Sleep like a rock star (these are favorite hotels of the celebrities and rock stars) at the Hotel Triton (342 Grant Avenue, 415-394-0500, hoteltriton.com, $$$) in Union Square at the entryway into Chinatown and footsteps from the Financial District, or the Phoenix Hotel (601 Eddy Street, 415-776-1380, jdvhotels.com, $$) located in the Tenderloin near the Civic Center. The Phoenix is one of the few hotels in the city that has an outdoor pool, and the place is TAG-approved.
The Fairmont San Francisco (950 Mason Street, 415-772-5000, fairmont.com, $$$) is a classic way to stay in the city. Perched on top of Nob Hill you can get a room with a view of San Francisco and the bay. Feel like a princess riding up to the hotel on the Powell Street or California Street cable cars after a day of exploring the city. The famed hotel is simple sophisticated luxury at its best.
Central and popular, the Hotel Whitcomb (1231 Market Street, 415-626-8000, hotelwhitcomb.com, $) offers comfort and style without breaking the bank. Located in the Civic Center, it is steps away from public transit, allowing travelers to get to any part of the city they want to explore or across the bay fast.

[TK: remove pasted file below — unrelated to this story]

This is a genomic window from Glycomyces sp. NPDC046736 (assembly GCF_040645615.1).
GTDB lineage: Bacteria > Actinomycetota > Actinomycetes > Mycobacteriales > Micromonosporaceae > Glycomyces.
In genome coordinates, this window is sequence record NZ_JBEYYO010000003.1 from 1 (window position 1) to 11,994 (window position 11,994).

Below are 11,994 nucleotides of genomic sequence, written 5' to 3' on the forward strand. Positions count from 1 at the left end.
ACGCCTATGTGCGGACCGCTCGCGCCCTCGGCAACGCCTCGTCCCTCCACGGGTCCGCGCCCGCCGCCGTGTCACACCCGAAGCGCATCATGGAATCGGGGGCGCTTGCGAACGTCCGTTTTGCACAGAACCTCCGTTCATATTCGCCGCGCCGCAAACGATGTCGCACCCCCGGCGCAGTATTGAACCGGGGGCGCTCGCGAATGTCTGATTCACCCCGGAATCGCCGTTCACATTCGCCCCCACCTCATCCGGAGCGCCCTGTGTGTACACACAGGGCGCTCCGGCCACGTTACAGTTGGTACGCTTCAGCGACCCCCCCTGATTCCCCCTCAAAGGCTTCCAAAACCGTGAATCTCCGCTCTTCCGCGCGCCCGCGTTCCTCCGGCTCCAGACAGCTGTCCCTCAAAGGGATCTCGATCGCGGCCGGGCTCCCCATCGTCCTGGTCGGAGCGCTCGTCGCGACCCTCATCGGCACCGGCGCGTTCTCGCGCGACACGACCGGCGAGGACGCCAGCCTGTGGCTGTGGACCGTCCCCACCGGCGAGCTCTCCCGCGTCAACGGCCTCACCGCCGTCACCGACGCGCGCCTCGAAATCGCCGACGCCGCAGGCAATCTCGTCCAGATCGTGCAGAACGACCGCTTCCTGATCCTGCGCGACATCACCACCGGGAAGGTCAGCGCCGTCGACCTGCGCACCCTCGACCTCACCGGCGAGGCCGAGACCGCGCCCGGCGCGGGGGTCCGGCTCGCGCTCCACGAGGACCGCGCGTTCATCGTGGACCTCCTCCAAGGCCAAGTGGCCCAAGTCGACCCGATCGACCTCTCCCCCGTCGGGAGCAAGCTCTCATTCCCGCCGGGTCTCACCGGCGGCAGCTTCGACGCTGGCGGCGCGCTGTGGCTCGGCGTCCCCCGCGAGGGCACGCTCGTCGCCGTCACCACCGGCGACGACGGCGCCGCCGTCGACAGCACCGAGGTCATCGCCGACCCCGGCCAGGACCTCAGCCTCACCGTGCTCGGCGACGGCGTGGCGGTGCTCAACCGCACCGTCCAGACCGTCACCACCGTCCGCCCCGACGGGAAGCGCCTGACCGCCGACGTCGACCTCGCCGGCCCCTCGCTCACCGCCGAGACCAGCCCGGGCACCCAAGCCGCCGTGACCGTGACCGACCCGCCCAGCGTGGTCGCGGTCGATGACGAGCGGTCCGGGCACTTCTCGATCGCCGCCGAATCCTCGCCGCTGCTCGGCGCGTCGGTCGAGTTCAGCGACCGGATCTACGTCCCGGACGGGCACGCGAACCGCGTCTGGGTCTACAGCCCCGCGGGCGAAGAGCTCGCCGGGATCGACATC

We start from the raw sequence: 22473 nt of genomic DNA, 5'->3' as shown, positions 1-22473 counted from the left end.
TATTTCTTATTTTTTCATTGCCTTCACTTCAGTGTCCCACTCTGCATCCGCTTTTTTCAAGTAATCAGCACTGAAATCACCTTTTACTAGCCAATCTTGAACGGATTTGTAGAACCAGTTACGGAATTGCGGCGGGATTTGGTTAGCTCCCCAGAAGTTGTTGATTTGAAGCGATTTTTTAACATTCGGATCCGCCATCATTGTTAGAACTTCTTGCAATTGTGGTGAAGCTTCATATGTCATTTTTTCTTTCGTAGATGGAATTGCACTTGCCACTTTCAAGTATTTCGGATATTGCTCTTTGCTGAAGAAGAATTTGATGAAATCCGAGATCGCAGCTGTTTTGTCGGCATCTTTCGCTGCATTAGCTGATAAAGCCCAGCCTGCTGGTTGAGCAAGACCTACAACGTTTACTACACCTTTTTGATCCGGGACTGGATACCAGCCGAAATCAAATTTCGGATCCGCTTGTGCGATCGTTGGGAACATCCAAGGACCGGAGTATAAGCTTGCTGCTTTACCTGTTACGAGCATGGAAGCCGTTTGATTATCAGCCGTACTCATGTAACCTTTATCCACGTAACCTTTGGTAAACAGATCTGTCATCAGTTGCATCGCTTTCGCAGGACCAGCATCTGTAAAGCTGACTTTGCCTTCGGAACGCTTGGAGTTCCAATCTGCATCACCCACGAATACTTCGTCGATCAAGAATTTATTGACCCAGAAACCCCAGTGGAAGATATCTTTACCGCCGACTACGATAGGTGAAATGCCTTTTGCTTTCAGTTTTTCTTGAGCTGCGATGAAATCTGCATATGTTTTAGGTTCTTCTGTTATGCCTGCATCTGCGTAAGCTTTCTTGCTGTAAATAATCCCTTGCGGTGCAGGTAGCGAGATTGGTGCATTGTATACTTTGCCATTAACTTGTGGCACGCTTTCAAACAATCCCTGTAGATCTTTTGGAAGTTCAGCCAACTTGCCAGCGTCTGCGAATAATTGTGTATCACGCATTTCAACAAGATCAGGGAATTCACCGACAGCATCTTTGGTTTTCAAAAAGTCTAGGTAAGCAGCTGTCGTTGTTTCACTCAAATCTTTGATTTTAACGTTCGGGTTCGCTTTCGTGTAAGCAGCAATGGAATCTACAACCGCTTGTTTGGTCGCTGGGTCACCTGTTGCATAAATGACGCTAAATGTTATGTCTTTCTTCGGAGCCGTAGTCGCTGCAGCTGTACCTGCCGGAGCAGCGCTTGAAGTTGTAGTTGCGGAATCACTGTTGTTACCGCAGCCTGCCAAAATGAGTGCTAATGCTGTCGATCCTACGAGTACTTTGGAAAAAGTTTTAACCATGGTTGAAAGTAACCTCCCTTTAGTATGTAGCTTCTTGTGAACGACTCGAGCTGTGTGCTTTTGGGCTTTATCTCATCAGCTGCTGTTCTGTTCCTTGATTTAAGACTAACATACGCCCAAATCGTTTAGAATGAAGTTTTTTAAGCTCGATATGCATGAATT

Welcome to the Gayborhood
No trip would be complete without visiting the Castro, so make it your first stop after checking into your hotel.
The Rainbow Flag flies high in the sky above the Castro Street MUNI Station and Harvey Milk Plaza, greeting guests as they surface from the underground. But that’s not the gayest corner in the city. You will have to walk up a block to 18th and Castro where the crosswalk is painted in the colors of the rainbow. There’s always something going on: activists advocating for a cause or an election campaign, a makeshift memorial, adopt-a-pet, or drag queens putting on a show.
Walking down Castro Street you will notice the bronze placards of famous queer people throughout history. Stop for a moment and check out Virginia Woolf, Gertrude Stein, Jane Addams and many more along the main drag and some of the side streets. You can continue your stroll through the Castro, which stretches from Upper Market all the way down to Dolores Street and from Duboce to 20th Streets, to check out the shopping, restaurants, cafes and a lot of eye candy—mostly for the boys, admittedly, but still a lot of fun.
Queer women are, however, making their mark in the Castro and opening up more cafes and shops (noted below). Also worth a stop: the San Francisco LGBT Center (1800 Market Street, 415-865-5555, sfcenter.org), which is led by out lesbian Rebecca Rolfe.